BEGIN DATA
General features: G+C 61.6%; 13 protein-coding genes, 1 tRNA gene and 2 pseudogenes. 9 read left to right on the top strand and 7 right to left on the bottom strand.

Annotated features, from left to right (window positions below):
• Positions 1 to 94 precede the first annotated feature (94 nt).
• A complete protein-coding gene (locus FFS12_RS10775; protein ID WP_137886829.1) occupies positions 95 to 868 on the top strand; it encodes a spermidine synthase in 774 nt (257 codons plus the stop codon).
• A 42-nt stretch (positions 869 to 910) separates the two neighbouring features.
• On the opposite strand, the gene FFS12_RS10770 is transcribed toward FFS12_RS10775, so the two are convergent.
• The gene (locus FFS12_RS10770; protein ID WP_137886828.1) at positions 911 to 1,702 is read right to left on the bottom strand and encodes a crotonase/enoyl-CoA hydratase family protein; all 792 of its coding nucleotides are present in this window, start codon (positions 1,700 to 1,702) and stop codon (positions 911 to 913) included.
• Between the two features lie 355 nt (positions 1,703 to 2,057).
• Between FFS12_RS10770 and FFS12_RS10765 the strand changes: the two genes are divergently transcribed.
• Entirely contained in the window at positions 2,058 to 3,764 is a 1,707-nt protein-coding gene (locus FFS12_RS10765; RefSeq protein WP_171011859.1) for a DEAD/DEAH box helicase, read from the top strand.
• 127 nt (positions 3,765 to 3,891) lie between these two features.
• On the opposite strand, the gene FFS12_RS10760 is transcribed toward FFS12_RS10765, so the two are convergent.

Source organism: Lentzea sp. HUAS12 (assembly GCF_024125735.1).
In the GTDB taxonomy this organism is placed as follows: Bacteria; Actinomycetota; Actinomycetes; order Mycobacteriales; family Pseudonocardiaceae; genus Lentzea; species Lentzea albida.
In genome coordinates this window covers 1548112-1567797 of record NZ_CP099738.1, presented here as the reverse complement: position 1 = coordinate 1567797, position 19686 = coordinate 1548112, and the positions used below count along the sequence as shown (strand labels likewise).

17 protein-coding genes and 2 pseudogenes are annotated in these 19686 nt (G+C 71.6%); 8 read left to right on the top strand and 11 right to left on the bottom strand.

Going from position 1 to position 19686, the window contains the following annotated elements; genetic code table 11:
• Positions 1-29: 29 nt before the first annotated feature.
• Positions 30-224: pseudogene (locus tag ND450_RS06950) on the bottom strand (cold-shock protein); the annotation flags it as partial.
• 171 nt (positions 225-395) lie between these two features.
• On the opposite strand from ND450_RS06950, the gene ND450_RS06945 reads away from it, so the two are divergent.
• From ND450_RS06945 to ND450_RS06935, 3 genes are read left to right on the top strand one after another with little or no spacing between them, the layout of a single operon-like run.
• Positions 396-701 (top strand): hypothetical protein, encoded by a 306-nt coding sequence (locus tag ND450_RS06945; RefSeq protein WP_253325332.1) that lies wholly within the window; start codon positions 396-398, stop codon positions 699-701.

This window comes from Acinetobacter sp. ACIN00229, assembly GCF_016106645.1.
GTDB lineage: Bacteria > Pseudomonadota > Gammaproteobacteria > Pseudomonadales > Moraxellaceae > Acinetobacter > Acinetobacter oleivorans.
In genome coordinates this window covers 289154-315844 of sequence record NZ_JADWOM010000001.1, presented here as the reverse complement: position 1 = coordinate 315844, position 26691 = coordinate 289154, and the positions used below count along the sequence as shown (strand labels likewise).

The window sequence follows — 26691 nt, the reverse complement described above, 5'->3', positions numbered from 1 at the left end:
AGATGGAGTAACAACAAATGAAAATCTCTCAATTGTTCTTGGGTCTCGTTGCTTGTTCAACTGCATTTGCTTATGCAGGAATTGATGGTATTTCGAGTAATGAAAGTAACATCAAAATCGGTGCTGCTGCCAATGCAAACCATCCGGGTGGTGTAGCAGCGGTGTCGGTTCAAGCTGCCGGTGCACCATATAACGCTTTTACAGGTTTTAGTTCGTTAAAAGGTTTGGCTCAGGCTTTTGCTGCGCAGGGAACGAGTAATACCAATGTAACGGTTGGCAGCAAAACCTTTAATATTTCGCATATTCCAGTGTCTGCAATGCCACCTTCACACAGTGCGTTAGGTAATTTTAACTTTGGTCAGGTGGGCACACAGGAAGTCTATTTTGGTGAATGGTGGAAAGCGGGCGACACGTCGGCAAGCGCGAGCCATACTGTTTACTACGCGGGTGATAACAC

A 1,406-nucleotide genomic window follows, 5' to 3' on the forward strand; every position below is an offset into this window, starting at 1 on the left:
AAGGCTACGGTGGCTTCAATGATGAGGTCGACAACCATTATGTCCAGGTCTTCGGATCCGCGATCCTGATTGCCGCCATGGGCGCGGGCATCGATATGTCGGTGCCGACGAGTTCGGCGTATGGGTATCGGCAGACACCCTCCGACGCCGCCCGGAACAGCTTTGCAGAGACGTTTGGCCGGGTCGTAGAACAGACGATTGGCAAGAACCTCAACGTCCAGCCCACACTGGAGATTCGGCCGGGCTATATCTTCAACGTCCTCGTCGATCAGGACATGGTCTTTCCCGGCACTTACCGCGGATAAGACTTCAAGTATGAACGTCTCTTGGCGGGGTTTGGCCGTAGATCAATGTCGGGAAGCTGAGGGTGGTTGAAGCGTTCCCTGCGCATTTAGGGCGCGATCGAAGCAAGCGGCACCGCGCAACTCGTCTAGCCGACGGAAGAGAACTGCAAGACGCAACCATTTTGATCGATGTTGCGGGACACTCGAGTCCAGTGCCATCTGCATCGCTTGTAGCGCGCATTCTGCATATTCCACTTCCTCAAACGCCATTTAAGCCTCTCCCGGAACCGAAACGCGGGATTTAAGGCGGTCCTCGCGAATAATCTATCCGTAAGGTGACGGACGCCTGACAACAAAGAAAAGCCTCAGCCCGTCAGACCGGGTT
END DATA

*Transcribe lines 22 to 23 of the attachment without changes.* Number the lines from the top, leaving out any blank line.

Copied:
• From ND450_RS06945 to ND450_RS06935, 3 genes are read left to right on the top strand one after another with little or no spacing between them, the layout of a single operon-like run.
• Positions 396-701 (top strand): hypothetical protein, encoded by a 306-nt coding sequence (locus tag ND450_RS06945; RefSeq protein WP_253325332.1) that lies wholly within the window; start codon positions 396-398, stop codon positions 699-701.